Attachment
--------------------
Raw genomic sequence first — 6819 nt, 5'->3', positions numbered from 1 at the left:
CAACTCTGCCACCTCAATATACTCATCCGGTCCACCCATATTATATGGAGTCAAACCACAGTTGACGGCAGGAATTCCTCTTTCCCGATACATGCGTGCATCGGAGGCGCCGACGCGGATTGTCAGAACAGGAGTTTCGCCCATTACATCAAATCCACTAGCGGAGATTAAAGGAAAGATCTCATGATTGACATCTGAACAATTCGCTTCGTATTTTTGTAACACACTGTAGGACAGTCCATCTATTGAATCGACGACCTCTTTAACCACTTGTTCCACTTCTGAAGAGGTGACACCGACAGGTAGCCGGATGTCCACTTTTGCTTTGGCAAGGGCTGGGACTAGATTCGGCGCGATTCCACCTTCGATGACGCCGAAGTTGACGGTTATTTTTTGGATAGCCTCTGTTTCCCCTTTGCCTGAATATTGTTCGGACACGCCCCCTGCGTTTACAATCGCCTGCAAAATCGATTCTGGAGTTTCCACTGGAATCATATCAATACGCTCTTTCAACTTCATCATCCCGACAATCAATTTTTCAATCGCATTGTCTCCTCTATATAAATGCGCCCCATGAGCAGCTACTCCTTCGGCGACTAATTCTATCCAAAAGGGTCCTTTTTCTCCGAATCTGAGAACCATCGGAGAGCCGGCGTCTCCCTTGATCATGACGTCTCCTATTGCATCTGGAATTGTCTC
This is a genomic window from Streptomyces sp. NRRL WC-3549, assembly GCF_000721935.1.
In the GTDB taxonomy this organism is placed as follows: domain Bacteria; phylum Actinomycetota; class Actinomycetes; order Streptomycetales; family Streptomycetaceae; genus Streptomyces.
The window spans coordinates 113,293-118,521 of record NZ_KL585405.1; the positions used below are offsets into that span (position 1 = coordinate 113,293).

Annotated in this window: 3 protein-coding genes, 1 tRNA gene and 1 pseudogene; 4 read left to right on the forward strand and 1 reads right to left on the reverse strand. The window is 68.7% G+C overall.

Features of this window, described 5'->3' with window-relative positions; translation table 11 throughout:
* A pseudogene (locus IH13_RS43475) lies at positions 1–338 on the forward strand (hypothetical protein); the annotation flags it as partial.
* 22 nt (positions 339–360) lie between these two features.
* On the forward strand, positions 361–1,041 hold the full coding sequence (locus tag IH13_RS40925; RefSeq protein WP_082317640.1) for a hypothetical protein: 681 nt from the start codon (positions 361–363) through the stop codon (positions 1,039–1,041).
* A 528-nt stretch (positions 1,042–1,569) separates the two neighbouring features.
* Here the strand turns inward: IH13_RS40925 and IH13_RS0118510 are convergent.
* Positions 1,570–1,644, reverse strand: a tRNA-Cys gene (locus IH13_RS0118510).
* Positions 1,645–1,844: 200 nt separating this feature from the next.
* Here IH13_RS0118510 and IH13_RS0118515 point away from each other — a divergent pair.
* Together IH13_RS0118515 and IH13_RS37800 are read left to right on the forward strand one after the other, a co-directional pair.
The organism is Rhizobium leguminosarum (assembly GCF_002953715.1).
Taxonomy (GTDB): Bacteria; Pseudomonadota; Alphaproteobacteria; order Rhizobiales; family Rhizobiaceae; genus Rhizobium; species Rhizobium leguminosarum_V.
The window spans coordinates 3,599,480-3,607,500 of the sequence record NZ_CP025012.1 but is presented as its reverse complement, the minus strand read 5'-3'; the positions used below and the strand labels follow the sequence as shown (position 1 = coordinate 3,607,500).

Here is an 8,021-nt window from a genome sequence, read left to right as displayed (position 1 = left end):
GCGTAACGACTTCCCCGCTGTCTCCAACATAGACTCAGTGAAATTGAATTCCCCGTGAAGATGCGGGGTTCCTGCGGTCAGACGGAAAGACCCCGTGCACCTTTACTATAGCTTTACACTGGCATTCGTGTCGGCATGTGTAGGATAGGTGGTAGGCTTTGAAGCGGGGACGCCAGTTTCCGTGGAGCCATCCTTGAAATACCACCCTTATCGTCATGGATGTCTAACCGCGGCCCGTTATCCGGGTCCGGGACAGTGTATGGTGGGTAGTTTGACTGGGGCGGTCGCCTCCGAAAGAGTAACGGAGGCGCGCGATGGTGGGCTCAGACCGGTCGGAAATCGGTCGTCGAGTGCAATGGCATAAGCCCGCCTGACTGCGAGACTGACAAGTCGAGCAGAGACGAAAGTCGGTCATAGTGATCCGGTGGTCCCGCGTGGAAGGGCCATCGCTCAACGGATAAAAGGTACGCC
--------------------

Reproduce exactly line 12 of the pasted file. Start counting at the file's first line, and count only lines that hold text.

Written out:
* Here the strand turns inward: IH13_RS40925 and IH13_RS0118510 are convergent.